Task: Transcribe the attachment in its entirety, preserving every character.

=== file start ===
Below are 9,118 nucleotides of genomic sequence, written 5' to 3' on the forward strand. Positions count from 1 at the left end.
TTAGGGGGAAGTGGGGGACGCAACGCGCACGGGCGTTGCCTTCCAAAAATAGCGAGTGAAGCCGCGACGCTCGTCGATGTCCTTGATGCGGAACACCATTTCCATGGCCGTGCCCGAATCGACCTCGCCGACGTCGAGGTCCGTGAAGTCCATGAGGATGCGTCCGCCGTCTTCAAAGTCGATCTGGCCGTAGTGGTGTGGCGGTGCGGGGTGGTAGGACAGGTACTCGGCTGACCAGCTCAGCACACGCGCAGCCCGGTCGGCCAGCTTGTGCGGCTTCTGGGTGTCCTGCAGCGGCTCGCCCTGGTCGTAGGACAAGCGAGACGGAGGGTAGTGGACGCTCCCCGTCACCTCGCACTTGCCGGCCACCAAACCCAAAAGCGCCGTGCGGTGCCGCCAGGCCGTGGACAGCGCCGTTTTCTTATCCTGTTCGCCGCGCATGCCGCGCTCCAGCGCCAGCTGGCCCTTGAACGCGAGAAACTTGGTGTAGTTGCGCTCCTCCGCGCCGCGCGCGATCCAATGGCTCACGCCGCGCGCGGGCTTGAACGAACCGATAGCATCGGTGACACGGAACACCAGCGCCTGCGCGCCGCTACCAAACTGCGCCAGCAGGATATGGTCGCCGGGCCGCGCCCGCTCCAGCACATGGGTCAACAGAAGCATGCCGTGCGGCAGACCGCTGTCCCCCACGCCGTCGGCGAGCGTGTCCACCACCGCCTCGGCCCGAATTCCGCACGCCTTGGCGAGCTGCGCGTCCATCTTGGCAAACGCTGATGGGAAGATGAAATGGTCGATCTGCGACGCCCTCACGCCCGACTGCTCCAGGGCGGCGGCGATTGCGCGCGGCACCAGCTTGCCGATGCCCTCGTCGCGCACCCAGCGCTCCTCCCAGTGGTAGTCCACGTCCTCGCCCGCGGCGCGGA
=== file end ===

Below are 9,118 nucleotides of genomic sequence, written 5' to 3' on the forward strand. Positions count from 1 at the left end.
TTAGGGGGAAGTGGGGGACGCAACGCGCACGGGCGTTGCCTTCCAAAAATAGCGAGTGAAGCCGCGACGCTCGTCGATGTCCTTGATGCGGAACACCATTTCCATGGCCGTGCCCGAATCGACCTCGCCGACGTCGAGGTCCGTGAAGTCCATGAGGATGCGTCCGCCGTCTTCAAAGTCGATCTGGCCGTAGTGGTGTGGCGGTGCGGGGTGGTAGGACAGGTACTCGGCTGACCAGCTCAGCACACGCGCAGCCCGGTCGGCCAGCTTGTGCGGCTTCTGGGTGTCCTGCAGCGGCTCGCCCTGGTCGTAGGACAAGCGAGACGGAGGGTAGTGGACGCTCCCCGTCACCTCGCACTTGCCGGCCACCAAACCCAAAAGCGCCGTGCGGTGCCGCCAGGCCGTGGACAGCGCCGTTTTCTTATCCTGTTCGCCGCGCATGCCGCGCTCCAGCGCCAGCTGGCCCTTGAACGCGAGAAACTTGGTGTAGTTGCGCTCCTCCGCGCCGCGCGCGATCCAATGGCTCACGCCGCGCGCGGGCTTGAACGAACCGATAGCATCGGTGACACGGAACACCAGCGCCTGCGCGCCGCTACCAAACTGCGCCAGCAGGATATGGTCGCCGGGCCGCGCCCGCTCCAGCACATGGGTCAACAGAAGCATGCCGTGCGGCAGACCGCTGTCCCCCACGCCGTCGGCGAGCGTGTCCACCACCGCCTCGGCCCGAATTCCGCACGCCTTGGCGAGCTGCGCGTCCATCTTGGCAAACGCTGATGGGAAGATGAAATGGTCGATCTGCGACGCCCTCACGCCCGACTGCTCCAGGGCGGCGGCGATTGCGCGCGGCACCAGCTTGCCGATGCCCTCGTCGCGCACCCAGCGCTCCTCCCAGTGGTAGTCCACGTCCTCGCCCGCGGCGCGGA